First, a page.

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    Audit Firm Tenure, Non-Audit Services, and Internal...
    research summary posted July 22, 2015 by Jennifer M Mueller-Phillips, tagged 04.0 Independence and Ethics, 04.03 Non-Audit Services, 04.07 Audit Firm Rotation, 11.0 Audit Quality and Quality Control, 11.07 Attempts to Measure Audit Quality 
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    Title:
    Audit Firm Tenure, Non-Audit Services, and Internal Assessments of Audit Quality.
    Practical Implications:

    The lower quality and higher effort associated with first-year audits represent additional costs that should be considered in the ongoing debate on mandatory audit firm rotation. The differential findings for private and public clients suggest that market and related regulatory forces discipline auditors of SEC clients to maintain a high level of audit quality even when tenure is long or NAS fees are high. The findings are important for regulatory policies related to audit firm tenure and auditor-provided NAS. The finding that quality declines in private-client audits as NAS fees increase or tenure becomes long should be of interest to standard setters in the private sector.

    Citation:

    Bell, T. B., Causholli, M., & Knechel, W. R. 2015. Audit Firm Tenure, Non-Audit Services, and Internal Assessments of Audit Quality. Journal Of Accounting Research 53 (3): 461-509.

    Keywords:
    audit firm tenure, audit quality, non-audit services, independence
    Purpose of the Study:

    After decades of debate and research, the auditing profession, regulators, and researchers continue to wrestle with two longstanding concerns about perceived threats to auditor independence and audit quality: (1) Social bondingbecoming personally friendly with, or increasingly trusting of, client management, and (2) Economic bondingbecoming financially dependent on multiperiod fees from audits and non-audit services (NAS) provided to the client. Regulators have argued that social bonding from long tenure erodes professional skepticism and induces auditor complacency, while economic bonding from non-audit fees prompts auditor concessions or shirking in response to management’s financial reporting demands. On the other hand, the auditing profession has argued that there is no systemic decline in audit quality as audit firm tenure or fees from NAS increase, and that restrictions on tenure or NAS disrupt auditor learning, constrain the financial and human resources available for audit production, and impede knowledge spillovers.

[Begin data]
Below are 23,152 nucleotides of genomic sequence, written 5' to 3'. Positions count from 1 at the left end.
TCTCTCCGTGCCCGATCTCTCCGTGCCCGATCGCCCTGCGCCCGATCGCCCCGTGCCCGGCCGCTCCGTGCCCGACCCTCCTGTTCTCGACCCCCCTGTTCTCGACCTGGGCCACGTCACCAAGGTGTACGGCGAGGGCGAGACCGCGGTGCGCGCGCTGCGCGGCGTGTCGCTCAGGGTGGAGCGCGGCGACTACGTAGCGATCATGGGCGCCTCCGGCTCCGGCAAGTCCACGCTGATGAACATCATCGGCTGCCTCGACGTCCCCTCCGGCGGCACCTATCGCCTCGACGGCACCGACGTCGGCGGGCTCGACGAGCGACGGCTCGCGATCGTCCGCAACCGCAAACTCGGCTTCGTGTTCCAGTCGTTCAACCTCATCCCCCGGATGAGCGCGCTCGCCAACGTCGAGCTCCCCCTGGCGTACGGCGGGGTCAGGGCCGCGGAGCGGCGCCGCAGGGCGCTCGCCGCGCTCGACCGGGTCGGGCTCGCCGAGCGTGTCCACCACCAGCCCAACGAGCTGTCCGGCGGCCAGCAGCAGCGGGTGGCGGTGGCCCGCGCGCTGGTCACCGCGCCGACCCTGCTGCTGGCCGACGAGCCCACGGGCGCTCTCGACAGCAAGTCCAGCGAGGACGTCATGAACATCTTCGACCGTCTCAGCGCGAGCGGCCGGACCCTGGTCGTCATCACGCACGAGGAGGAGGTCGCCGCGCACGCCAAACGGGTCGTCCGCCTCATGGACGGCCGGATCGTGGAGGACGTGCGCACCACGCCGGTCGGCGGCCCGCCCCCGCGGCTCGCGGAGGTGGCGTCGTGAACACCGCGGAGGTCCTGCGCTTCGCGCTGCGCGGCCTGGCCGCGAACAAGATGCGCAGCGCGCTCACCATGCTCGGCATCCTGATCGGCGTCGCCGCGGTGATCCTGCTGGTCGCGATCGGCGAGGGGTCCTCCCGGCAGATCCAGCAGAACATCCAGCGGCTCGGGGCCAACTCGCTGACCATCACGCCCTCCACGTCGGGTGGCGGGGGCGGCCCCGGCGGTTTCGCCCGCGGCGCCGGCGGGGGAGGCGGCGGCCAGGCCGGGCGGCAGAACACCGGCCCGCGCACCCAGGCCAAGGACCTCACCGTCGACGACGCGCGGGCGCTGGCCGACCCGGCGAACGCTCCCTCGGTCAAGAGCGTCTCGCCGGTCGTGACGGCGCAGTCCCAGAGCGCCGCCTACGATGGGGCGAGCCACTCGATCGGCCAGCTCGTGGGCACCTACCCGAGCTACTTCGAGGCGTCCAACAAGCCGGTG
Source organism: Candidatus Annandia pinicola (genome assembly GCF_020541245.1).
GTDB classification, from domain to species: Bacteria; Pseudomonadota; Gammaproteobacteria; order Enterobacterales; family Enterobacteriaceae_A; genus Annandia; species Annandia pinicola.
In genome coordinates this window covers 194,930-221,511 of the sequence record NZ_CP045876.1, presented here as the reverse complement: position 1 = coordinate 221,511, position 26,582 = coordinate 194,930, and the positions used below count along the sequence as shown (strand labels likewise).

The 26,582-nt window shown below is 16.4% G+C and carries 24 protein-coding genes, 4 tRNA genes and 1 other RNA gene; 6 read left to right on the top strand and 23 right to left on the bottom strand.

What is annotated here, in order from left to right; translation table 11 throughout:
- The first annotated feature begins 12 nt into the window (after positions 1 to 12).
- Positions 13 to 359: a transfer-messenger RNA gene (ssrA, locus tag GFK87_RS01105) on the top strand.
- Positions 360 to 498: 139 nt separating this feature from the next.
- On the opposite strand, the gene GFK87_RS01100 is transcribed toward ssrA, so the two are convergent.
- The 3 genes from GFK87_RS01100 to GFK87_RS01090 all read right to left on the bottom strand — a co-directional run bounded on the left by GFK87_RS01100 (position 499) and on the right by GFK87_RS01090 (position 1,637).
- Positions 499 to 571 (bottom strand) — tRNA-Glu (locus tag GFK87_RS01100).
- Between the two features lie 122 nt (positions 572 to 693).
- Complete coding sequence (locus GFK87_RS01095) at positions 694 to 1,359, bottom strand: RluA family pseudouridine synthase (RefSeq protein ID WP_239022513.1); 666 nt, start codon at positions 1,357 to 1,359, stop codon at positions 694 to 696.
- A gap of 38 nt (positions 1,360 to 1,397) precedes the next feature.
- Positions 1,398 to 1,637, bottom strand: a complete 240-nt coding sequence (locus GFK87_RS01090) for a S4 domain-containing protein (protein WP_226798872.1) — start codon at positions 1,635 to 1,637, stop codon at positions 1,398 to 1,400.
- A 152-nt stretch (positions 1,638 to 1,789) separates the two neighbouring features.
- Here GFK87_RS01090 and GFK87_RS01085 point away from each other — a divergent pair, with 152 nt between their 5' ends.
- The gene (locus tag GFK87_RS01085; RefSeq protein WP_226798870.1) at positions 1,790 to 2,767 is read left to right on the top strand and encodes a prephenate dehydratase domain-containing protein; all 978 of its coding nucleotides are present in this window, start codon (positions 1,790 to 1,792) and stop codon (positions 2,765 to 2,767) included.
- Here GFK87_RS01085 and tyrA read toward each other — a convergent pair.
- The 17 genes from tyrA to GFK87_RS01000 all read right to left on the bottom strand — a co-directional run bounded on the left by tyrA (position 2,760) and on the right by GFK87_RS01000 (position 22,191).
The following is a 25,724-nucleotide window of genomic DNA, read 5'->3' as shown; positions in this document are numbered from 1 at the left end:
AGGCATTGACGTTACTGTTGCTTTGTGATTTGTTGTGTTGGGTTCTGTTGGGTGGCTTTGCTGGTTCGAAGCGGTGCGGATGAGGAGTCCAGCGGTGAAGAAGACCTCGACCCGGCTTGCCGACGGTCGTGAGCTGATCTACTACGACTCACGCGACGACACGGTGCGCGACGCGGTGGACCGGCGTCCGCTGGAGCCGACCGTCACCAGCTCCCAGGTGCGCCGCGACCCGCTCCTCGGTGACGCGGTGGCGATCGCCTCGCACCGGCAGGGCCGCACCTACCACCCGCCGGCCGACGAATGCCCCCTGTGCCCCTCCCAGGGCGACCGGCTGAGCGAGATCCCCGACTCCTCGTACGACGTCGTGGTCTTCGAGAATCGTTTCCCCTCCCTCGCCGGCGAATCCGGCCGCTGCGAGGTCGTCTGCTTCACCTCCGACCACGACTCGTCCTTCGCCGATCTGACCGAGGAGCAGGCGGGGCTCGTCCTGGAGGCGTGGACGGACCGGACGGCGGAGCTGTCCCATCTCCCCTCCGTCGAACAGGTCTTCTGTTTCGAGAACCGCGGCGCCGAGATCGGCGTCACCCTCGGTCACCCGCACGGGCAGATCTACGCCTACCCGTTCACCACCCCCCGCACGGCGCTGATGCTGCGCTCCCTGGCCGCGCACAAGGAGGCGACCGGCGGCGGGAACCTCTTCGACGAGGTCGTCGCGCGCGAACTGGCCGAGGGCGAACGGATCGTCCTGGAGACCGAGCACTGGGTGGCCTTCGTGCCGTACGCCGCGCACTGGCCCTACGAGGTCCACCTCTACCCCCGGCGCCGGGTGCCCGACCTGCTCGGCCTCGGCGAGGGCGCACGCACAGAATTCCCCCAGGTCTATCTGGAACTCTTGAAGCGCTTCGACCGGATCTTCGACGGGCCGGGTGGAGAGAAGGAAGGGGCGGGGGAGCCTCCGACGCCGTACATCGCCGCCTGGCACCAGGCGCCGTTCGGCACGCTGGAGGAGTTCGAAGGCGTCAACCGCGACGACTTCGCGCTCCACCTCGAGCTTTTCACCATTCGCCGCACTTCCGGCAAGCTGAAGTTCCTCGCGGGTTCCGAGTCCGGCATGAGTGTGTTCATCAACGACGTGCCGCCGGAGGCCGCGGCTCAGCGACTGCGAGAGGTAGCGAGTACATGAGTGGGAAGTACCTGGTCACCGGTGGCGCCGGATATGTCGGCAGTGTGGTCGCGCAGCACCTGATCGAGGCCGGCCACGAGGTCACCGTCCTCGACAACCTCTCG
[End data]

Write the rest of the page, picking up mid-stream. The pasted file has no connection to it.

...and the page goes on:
The authors use data from internal assessments of audit quality in a Big 4 firm to investigate the impact of audit firm tenure and auditor-provided non-audit services (NAS) on audit quality.

    Design/Method/ Approach:

    The data used in this study consists of audit quality assessments, audit firm tenure, audit and NAS fees, total and staff-level audit labor hours, and other key client and engagement characteristics for 265 U.S. audits conducted by a Big 4 firm for both publicly listed (57%) and privately held (43%) clients. Audit firm personnel collected the data during the annual internal quality reviews performed during late spring through early fall of 2003.

    Findings:
    • Audit quality is lowest in first-year audits, improves shortly thereafter, and declines somewhat as tenure becomes very long.
    • The probability that a second-, third-, or fourth-year audit receives a high quality rating is, on average, 21 percentage points higher than the probability for a first-year audit, while audit quality for audits where tenure is greater than 13 years is not significantly different from that of a first-year audit.
    • Audit effort is significantly higher in first-year audits in spite of discounted fees.
    • In audits of SEC registrants, quality increases slowly over the entire tenure range, while audits of private clients exhibit a rapid increase in quality in early years and an equally steep decline in later years.
    • Audit partner specialization in the client’s industry is associated with higher audit quality in both the full sample and in first-year audits. For SEC clients, the authors also find that audit quality and audit effort each are positively associated with discretionary accruals (DAs), suggesting that auditors recognize the risks associated with unusual accruals and respond by conducting more effective procedures.
    • When ex-Andersen clients are removed from the sample, the authors no longer observe lower audit quality in first year audits.
    Category:
    Audit Quality & Quality Control, Independence & Ethics
    Sub-category:
    Attempts to Measure Audit Quality, Audit Firm Rotation, Audit Firm Rotation, Non-audit Services